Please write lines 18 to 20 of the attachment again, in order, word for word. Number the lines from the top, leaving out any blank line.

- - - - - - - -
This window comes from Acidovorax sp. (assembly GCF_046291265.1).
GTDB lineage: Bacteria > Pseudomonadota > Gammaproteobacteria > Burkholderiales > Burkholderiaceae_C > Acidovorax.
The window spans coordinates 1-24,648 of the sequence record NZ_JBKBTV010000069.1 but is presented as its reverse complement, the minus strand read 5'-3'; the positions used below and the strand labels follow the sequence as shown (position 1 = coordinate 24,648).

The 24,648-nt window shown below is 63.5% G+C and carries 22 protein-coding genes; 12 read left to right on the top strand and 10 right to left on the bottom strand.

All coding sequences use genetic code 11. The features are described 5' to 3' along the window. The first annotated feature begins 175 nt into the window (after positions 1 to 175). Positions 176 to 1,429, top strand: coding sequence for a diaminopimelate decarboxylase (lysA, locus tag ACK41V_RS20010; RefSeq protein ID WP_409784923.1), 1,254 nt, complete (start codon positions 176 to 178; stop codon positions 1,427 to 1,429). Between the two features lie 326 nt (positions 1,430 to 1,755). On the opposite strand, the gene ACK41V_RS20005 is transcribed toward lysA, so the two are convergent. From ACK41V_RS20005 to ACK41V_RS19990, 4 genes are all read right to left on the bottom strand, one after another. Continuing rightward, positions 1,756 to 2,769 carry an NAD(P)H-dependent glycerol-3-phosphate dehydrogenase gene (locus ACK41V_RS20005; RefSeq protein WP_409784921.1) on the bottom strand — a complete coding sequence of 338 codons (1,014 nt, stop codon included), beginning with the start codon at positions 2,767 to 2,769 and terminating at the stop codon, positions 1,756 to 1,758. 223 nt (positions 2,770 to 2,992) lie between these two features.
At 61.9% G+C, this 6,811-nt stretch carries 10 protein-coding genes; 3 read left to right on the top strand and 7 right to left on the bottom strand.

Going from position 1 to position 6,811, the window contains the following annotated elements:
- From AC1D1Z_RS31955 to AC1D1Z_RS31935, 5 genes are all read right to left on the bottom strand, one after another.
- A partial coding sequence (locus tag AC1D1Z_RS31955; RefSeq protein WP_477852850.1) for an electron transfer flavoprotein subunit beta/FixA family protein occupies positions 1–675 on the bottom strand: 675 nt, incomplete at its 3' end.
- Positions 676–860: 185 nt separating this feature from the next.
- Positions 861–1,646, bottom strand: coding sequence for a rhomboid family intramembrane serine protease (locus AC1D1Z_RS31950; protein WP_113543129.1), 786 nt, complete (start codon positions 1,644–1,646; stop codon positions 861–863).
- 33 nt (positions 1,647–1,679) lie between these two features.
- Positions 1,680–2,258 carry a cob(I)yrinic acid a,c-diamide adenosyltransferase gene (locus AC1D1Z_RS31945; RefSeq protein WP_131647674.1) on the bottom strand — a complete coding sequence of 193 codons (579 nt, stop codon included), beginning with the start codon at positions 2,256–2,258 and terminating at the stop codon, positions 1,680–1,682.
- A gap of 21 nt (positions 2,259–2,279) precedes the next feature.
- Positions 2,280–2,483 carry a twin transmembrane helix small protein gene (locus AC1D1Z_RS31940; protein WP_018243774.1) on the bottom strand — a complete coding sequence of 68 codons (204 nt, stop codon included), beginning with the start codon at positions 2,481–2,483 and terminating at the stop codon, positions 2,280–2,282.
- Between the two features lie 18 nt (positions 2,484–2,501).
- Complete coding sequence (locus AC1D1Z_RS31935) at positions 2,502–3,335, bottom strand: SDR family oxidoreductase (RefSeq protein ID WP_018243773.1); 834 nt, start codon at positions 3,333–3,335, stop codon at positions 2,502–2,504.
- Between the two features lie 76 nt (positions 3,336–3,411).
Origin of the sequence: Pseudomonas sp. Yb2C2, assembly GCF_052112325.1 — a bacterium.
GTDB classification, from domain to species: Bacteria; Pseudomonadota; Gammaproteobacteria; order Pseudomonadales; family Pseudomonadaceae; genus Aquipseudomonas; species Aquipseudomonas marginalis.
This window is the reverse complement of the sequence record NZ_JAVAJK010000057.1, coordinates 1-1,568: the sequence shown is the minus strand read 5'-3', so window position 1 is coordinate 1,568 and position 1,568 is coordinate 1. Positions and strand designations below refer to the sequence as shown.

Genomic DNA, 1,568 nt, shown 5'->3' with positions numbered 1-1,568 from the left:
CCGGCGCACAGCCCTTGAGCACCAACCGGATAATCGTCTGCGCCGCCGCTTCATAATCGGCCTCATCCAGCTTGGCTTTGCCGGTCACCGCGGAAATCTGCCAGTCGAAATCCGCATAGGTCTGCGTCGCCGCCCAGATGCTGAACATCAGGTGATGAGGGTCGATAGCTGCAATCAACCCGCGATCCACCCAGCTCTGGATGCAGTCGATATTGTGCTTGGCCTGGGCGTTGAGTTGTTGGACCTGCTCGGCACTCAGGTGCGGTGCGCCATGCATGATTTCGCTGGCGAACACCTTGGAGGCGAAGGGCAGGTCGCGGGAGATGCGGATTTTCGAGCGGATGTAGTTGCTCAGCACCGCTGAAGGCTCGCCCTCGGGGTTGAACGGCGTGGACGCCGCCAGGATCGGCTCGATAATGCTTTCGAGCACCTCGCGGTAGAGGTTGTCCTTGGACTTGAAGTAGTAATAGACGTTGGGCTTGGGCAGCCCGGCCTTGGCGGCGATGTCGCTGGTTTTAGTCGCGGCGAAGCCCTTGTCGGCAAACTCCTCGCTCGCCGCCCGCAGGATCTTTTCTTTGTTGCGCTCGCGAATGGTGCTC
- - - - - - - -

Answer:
- Between the two features lie 76 nt (positions 3,336–3,411).
Origin of the sequence: Pseudomonas sp. Yb2C2, assembly GCF_052112325.1 — a bacterium.
GTDB classification, from domain to species: Bacteria; Pseudomonadota; Gammaproteobacteria; order Pseudomonadales; family Pseudomonadaceae; genus Aquipseudomonas; species Aquipseudomonas marginalis.